Moonlight and Magnolias at Laguna Playhouse

Moonlight and Magnolias is a fictionalized account of three major Hollywood players who, at the behest of the producer, are looked in his office for five days to until they can produce a script for a movie that has been already been filming for three weeks. All production has halted against denials of such things to the press, and all principal actors are on hold until such screenplay is produced. The movie in question: Gone With the Wind.

Though it is a creative supposition on behalf of playwright Ron Hutchinson, the play is very plausible and it creates an utterly entertaining play with laugh out loud moments. Facts have been changed for dramatic purposes. Producer David O. Selznick, playwright Ben Hecht, and director Victor Fleming only produced half of the script – enough to resume work on the halted production, and it really took them seven days to do that. But in this play, the changes raise the stakes and the laughs keep coming.

Selznick (Jeff Marlow), son-in-law of behemoth movie mogul Louis B. Mayer needs to have a blockbuster to crawl out of his giant shadow and he has invested all he has on this Margaret Mitchell novel. The script wasn’t working despite the fact that several prominent writers had taken a stab at it (F.Scott Fitzgerald and Charles MacArthur had made attempts) but nothing was working. He brings in script writer, Ben Hecht (Leonard Kelly-Young) to pump life into the script – although he has never read the novel. To direct this film, Selznick pulls Victor Fleming (Brendan Ford) from the final weeks of principal photography on The Wizard of Oz. With a diet of peanuts and bananas, the three set out to tackle this epic.

The Laguna Playhouse has assembled a wonderfully talented and comedic cast that brings these larger-than-life characters to colorful life. Marlow embodies Selznick with a sort of youthful gusto. Ford and Marlow are at their best in the scenes where Selznick and Fleming must enact the scenes from the novel while Hecht pecks away at the typewriter. Physical comedy doesn’t get any better than this.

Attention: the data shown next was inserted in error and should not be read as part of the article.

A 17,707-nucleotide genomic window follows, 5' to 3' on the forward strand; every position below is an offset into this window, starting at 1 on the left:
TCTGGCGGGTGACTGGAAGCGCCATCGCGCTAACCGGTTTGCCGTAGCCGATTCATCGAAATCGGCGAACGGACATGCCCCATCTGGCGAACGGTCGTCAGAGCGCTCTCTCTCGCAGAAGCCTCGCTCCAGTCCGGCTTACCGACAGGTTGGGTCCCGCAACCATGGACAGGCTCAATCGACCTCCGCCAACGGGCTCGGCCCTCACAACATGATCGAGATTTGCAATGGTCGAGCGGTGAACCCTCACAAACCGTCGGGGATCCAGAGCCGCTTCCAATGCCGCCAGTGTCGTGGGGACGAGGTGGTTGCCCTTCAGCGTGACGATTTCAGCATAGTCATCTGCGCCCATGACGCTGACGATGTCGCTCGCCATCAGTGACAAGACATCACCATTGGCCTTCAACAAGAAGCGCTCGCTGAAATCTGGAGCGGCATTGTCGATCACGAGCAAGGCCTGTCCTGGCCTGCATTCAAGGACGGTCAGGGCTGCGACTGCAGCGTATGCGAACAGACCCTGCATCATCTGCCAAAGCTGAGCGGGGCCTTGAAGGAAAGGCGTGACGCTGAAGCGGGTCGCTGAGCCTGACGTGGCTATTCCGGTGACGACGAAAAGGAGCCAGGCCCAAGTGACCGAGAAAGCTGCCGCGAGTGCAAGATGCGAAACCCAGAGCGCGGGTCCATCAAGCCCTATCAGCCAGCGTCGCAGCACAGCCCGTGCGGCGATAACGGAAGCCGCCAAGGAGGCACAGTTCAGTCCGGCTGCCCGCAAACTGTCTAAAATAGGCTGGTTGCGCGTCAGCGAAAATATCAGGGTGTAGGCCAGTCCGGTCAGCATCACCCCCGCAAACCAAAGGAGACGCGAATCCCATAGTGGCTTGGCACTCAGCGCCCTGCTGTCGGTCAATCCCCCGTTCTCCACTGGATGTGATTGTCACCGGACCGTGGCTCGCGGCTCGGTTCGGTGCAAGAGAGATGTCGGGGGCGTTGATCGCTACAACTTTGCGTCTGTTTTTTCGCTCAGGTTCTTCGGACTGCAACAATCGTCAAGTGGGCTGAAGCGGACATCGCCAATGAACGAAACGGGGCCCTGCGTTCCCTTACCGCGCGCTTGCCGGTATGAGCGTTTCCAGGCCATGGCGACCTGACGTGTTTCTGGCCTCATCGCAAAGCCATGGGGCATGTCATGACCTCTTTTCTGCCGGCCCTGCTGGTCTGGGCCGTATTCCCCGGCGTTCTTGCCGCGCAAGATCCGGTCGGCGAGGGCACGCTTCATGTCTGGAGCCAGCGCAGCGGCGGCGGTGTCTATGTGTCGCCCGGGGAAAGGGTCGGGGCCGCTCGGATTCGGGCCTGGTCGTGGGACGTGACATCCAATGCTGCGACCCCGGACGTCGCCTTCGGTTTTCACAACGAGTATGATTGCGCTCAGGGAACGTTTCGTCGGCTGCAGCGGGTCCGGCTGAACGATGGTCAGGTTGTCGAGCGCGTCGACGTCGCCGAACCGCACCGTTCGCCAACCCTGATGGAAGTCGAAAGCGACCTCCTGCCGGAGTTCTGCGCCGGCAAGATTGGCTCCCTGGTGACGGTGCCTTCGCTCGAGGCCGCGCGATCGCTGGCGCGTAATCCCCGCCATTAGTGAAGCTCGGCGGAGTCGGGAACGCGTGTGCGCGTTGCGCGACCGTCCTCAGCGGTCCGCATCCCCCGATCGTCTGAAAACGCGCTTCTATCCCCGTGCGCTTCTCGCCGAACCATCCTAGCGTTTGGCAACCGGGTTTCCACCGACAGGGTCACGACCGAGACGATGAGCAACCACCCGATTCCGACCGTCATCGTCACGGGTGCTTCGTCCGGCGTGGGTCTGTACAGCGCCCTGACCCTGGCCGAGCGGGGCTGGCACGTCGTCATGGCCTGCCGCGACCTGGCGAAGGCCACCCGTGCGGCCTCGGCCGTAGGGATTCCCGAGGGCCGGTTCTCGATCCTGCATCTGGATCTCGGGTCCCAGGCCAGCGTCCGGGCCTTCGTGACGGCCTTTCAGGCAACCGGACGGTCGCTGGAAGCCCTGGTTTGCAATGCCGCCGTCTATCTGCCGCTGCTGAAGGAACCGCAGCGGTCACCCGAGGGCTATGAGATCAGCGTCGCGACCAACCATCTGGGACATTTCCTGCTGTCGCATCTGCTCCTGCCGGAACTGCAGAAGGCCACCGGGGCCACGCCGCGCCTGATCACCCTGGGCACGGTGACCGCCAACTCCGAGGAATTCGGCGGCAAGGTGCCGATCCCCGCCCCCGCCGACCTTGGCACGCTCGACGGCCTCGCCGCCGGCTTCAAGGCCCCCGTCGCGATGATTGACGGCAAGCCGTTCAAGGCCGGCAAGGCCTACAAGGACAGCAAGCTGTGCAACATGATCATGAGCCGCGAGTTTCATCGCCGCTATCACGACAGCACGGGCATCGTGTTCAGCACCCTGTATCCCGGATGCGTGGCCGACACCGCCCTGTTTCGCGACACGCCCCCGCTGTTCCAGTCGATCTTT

Straight-man Kelly-Young helps bring out some of the more serious issues that this production of Gone With the Wind did not address: slavery and racism and Jews in Hollywood at that time. Hutchinson wisely steers away from heavy-handed speeches and monologues and instead, opts to bring that to the fore with plenty of comedy.

One final element of this play is the role of Selznick’s secretary, Miss Poppenghul (Emily Eiden). Though the character has minimal lines and only enters and exits briefly and sporadically throughout the play – it is Ms. Eiden’s performance that steals the show. The four actors work well together to bring this funny play to life. Even if it is partially fiction, behind-the-scenes Hollywood has never been this funny.

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About Obed Medina
Obed received his BA in Creative Writing from the University of California at Riverside. He has freelanced and volunteered at various theatre companies in Los Angeles since 2002. He launched his own workshop theatre company in 2008 and has produced six original one-act plays and one Off-Broadway hit. Currently, he is living in Ashland, Oregon working on his writing and founder of Collaborative Theatre Project.

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